Last Updated Apr 30, 2009 9:18 PM EDT
Perry then hit what was probably the shot of the tournament, an eight iron to within six inches of the hole and a certain tap-in birdie. The roar of the crowd was unbelievable; not only for the shot, but also for the likelihood that Perry would go 3 up with two holes to play.
If the first two steps of EQ are defined as first understanding your emotions and then learning to control them, golf must be one of the best ways of learning emotional intelligence. Imagine what must have been going through Cabrera's head as he walked up to the 16th green with the cheers and applause ringing out for Perry, knowing that if he missed his putt, his chance to wear the green jacket would be over.
They say in golf that the most important six inches are those between your ears. While most ball sports require eye-hand coordination and timing to hit, kick or catch a moving ball, golf is different. The ball is stationary but the slightest variation in swing or body posture magnifies the miss. Putting in particular is fiendishly difficult, particularly under pressure. Tiger Woods is probably the best clutch putter the world has ever seen. His discipline is phenomenal. He always takes 17 seconds over a putt and he "freezes" his body just before the stroke.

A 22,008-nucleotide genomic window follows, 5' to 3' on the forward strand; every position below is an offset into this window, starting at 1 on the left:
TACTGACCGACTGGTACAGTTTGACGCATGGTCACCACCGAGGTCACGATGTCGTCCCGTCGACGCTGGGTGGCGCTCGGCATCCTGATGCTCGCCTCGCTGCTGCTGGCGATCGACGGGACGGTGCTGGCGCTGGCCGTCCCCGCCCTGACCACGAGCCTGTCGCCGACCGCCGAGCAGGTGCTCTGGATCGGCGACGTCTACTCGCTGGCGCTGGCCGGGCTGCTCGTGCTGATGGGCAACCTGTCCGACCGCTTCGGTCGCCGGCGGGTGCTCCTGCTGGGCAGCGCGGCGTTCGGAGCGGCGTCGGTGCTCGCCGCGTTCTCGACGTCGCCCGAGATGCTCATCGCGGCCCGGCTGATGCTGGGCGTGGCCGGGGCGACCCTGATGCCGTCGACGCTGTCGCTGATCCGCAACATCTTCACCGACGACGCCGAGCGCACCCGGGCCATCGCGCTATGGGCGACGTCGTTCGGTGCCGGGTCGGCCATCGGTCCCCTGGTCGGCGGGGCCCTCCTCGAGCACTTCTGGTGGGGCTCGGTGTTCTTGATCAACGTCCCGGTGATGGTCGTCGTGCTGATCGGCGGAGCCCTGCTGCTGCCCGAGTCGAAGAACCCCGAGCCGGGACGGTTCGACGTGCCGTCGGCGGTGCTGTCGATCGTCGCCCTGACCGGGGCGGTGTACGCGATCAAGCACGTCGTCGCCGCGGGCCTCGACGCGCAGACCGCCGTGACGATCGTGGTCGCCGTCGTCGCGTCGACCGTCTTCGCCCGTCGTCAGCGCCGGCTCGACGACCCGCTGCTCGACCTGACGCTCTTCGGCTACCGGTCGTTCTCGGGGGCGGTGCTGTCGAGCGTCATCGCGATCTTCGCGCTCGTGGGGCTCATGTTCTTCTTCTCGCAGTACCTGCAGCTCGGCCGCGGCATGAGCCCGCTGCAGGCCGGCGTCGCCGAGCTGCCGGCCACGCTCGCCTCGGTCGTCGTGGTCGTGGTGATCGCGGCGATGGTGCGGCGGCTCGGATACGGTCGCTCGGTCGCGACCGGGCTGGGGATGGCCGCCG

Cabrera, showing incredible discipline over his emotions, drained the putt. You could sense the momentum swing; Perry made his birdie but inside his head would be the thought that all golfers know. The worst position in match-play is to be two up with two holes to play. You should win the match but deep down you know if you lose the next hole the game is over. So it came to pass.
Many people ask me what is the best way of achieving self-control and resilience. I always say if you are really serious about it, take up golf.